Wednesday, October 6, 2010

Commendatory Prayer

The 1662 B.C.P. contains this very apt prayer for the dead – or so I read this "commendatory Prayer for a sick person at the point of departure", from the Order for the Visitation of the Sick.  Really, it teaches the doctrine of purgatory admirably: "that whatsoever defilements... being purged and done away", the soul of the departing person "may be presented pure and without spot before" God, Whom we supplicate to "Wash it... in the blood of that immaculate Lamb, that was slain to take away the sins of the world".  (Its last sentence is also a sober instruction for mourners.)  From this prayer I love to quote the words about "this miserable and naughty world": here "naughty" has its original, fuller, stronger sense of "bad and evil".
O ALMIGHTY God, with whom do live the spirits of just men made perfect, after they are delivered from their earthly prisons: We humbly commend the soul of this thy servant, our dear brother, into thy hands, as into the hands of a faithful Creator, and most merciful Saviour; most humbly beseeching thee, that it may be precious in thy sight. Wash it, we pray thee, in the blood of that immaculate Lamb, that was slain to take away the sins of the world; that whatsoever defilements it may have contracted in the midst of this miserable and naughty world, through the lusts of the flesh, or the wiles of Satan, being purged and done away, it may be presented pure and without spot before thee. And teach us who survive, in this and other like daily spectacles of mortality, to see how frail and uncertain our own condition is; and so to number our days, that we may seriously apply our hearts to that holy and heavenly wisdom, whilst we live here, which may in the end bring us to life everlasting, through the merits of Jesus Christ thine only Son our Lord. Amen.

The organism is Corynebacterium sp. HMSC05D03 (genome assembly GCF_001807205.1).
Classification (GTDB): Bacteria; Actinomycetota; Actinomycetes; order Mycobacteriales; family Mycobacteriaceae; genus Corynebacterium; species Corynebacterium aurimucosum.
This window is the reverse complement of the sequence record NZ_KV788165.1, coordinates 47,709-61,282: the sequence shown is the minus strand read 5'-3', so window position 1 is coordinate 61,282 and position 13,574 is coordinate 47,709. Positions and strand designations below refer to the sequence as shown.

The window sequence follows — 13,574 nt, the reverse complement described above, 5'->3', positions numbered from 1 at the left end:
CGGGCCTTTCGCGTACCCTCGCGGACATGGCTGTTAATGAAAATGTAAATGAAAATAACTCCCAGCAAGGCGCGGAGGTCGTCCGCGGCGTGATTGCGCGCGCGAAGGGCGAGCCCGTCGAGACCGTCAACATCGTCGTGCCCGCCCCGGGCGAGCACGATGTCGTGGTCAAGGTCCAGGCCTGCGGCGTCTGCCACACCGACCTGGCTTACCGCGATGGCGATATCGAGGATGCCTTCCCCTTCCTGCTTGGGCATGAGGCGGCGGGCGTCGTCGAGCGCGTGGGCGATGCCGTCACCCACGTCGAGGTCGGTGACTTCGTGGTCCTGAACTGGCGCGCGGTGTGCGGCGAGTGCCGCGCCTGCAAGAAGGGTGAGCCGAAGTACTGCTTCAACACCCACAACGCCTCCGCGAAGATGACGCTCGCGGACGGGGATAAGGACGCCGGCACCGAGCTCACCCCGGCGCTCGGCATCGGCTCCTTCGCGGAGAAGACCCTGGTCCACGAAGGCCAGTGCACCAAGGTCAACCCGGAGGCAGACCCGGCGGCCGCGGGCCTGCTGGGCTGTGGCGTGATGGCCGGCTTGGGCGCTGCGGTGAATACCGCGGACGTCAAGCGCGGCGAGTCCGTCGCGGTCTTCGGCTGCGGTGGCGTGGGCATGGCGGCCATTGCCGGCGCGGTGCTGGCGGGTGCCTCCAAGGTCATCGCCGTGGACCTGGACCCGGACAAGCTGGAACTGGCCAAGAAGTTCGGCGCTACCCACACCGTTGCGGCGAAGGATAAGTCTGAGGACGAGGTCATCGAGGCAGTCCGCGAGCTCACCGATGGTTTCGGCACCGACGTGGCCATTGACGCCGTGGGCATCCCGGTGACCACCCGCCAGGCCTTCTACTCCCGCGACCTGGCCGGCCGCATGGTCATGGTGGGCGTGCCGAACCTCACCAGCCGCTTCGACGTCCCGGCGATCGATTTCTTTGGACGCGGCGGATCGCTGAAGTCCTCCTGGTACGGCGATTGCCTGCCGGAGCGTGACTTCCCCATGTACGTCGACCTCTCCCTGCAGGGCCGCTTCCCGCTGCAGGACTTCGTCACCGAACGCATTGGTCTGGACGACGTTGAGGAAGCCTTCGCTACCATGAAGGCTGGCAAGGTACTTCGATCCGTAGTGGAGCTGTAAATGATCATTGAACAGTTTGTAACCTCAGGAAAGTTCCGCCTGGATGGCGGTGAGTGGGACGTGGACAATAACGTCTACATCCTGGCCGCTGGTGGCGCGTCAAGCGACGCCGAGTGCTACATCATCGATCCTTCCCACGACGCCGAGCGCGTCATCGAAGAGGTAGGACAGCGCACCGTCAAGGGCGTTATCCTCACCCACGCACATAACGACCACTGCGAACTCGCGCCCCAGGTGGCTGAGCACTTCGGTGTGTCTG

For Dad, his withered body had become indeed an unhappy tumbledown prison; may his soul find mercy, that – laved in Christ's precious Blood, cleansed of all spots incurred through human frailty – he may rest in peace.

(The photograph is the last one I have of him, from his 84th birthday just a week or so ago.)

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